- Globalization and mental health: The impact of war and armed conflict on families
J.T.V.M. de Jong
- Award date
- 14 December 2015
- Number of pages
- Document type
- PhD thesis
- Faculty of Social and Behavioural Sciences (FMG)
- Amsterdam Institute for Social Science Research (AISSR)
Globalization and armed conflict have created population shifts that displace people and families, bringing critical issues around humanitarian emergencies into our communities. More researchers have taken an interest in the global community, but there remains a paucity of mental health research on the problems of people in war-affected countries as well as countries that eventually house them.
In this dissertation, I evaluate the impact of armed conflict in developmental phases across the life course: childhood/adolescence, early adulthood (as new parents), and adulthood (after migrating to a host country). Using a mixed-methods approach, I aim to understand the effects of armed conflict on children, the intergenerational stress when they become adults and have children of their own, and the predictors of mental distress when survivors of torture migrate to a host country.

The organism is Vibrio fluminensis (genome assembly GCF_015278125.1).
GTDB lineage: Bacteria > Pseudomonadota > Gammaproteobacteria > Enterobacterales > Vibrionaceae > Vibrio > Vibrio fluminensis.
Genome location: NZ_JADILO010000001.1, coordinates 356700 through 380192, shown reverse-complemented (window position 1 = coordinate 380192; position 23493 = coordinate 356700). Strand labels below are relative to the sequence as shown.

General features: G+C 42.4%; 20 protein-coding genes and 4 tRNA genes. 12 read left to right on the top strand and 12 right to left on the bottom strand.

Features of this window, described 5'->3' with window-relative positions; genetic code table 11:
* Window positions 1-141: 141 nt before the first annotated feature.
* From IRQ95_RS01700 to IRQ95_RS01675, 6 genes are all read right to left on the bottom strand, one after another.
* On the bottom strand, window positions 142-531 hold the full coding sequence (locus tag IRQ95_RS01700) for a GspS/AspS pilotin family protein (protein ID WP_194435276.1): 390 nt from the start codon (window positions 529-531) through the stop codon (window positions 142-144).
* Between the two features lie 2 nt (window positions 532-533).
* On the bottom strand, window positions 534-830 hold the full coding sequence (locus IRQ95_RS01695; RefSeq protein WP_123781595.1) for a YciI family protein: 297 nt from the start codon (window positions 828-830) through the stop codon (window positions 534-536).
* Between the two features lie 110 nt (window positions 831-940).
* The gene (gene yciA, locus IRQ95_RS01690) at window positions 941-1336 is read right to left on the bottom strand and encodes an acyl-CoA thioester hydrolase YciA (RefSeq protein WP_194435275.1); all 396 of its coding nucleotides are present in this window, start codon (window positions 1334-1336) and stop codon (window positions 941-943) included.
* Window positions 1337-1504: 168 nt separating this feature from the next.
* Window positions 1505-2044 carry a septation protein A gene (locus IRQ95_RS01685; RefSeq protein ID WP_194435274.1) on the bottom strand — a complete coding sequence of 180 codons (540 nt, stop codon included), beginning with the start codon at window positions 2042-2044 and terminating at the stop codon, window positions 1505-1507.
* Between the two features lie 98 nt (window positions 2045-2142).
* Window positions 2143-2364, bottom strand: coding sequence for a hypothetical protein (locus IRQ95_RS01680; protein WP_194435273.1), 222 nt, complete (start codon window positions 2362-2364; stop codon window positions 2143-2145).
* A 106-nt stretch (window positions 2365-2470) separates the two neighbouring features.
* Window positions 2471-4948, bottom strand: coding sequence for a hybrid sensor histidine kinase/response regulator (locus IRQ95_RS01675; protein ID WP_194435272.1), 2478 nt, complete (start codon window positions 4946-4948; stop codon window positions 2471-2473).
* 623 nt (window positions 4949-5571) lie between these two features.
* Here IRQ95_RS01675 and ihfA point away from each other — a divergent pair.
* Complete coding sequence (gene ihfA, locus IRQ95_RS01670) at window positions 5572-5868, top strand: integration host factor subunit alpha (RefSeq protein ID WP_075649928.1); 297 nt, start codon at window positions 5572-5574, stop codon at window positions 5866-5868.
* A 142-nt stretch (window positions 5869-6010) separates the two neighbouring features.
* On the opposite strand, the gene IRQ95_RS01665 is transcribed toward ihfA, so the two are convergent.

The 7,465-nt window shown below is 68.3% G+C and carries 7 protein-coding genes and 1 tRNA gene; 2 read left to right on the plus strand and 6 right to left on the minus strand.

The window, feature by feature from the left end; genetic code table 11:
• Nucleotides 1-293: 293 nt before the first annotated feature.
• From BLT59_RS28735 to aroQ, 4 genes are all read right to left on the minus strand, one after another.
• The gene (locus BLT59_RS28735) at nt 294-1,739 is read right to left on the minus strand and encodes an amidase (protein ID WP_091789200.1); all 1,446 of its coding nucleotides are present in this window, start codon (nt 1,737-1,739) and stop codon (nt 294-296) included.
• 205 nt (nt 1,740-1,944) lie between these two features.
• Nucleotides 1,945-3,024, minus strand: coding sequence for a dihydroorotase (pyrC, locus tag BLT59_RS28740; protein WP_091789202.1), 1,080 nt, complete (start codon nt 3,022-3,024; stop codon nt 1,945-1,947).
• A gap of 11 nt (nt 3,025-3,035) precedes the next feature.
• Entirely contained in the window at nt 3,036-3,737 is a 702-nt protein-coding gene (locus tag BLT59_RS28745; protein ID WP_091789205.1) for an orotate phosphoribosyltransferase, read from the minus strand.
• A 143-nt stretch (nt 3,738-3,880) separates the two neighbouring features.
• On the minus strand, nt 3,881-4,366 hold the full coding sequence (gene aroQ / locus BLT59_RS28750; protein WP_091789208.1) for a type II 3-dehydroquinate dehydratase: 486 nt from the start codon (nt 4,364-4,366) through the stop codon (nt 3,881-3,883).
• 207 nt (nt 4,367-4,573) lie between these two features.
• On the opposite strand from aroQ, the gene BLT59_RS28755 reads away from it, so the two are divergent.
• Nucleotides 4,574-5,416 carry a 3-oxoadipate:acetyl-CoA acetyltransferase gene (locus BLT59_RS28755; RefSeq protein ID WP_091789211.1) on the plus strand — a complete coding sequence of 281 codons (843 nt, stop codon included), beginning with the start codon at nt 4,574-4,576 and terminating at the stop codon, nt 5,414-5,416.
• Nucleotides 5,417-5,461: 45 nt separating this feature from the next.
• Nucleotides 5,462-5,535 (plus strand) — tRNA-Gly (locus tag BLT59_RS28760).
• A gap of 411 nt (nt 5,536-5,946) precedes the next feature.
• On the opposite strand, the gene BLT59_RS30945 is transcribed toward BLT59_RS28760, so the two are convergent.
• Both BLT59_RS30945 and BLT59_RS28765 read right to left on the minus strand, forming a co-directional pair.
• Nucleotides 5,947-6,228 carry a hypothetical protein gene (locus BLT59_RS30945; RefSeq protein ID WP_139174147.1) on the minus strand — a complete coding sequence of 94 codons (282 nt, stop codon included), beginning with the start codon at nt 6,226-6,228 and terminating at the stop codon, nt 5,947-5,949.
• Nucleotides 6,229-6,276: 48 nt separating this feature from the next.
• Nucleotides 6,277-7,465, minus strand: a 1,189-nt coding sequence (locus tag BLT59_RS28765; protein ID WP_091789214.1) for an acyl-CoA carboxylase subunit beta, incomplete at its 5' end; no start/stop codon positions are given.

To demonstrate the complexity between individual mental health and the social context, the dissertation populations are a reflection of the true nature of globalization - in high and low income countries, with a lifespan lens, to provide a framework for a public health model that emphasizes globalization in mental distress. This more contextualized concept considers the importance of developmental stages and the influence of socio-cultural context on both the local perceptions of mental health and the social determinants of mental health at the family-, community-, and wider society- levels, which departs from a narrow biomedical approach focused on individual pathology.
- Research conducted at: Universiteit van Amsterdam